PMC Endorses Democratic and Republican Positions on Personalized Medicine
News Sep 16, 2008
The Personalized Medicine coalition has applauded statements issued by both the Republican and Democratic presidential campaigns endorsing the principles of personalized medicine and its role in improving healthcare.
The Republican platform on health care encourages physicians "to personalize and coordinate their care to ensure [that patients] receive the right treatment with the right doctor at the right time."
In its "plan to combat cancer," building upon Senator Obama's Genomics and Personalized Medicine Act, the Obama-Biden campaign issued a statement on September 2, 2008, which pledged "to support advances in personalized medicine to help ensure early detection and treatment of cancer and other diseases."
The PMC expresses support for these statements, and the bipartisan commitment they represent to advance the development and adoption of personalized medicine.
The PMC has worked both with Senator Obama on crafting his bill to advance personalized medicine and with Secretary Leavitt on his personalized health care initiative at the Department of Health and Human Services.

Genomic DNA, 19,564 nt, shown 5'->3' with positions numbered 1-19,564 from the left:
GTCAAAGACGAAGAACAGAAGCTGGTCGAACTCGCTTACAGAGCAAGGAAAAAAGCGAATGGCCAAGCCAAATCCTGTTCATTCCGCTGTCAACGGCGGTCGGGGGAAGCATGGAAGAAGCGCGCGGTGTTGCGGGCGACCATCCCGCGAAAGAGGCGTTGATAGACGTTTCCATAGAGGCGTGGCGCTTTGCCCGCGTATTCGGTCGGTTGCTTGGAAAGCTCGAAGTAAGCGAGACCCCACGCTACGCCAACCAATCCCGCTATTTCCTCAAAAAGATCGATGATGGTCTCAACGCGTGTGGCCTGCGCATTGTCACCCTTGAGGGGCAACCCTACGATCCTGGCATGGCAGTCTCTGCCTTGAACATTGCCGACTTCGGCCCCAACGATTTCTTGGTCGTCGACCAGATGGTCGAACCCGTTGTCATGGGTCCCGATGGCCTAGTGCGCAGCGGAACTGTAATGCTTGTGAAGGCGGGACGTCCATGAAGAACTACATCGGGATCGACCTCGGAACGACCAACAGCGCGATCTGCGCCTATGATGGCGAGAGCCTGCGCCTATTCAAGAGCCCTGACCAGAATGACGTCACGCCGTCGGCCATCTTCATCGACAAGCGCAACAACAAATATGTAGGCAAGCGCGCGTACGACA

"We are pleased that both parties recognize the important role of medical innovation, and in particular the value of personalized medicine, in helping us address our healthcare challenges, including improving health and containing total healthcare costs," said Edward Abrahams, Executive Director of the Personalized Medicine Coalition.
The Personalized Medicine Coalition said that it looks forward to working with both parties on healthcare policies that support the development and adoption of personalized medicine, and is pleased that while other issues may divide the candidates, their commitment to progress through innovation in personalized medicine unites them.
Researchers Awarded $28M for Illuminating Druggable Genome NIH GrantsNews
Researchers receive grants as part of the NIH program focused on experimental and informatics approaches to characterize understudied proteins from three gene families: ion channels, G protein-coupled receptors (GPCRs), and protein kinases.READ MORE
No Country for Old GenesNews
Our modern world is radically different from the one we evolved in, and that creates a mismatch between the environment our genes were evolved to face, and the world those genes now encounter. A new review looks at how certain genes that benefited humans in our genetic past now predispose us to disease in old age.READ MORE
CRISPR Editing Stops HIV Virus in Infected CellsNews
Human immunodeficiency virus-1 (HIV-1) infection is a chronic disease affecting more than 35 million people worldwide. The infection can be controlled by antiretroviral therapy (ART), but there is still no complete cure. Now, a new study targeting the regulatory genes of the virus using CRISPR/Cas9 has helped block the production of the virus by infected cells.READ MORE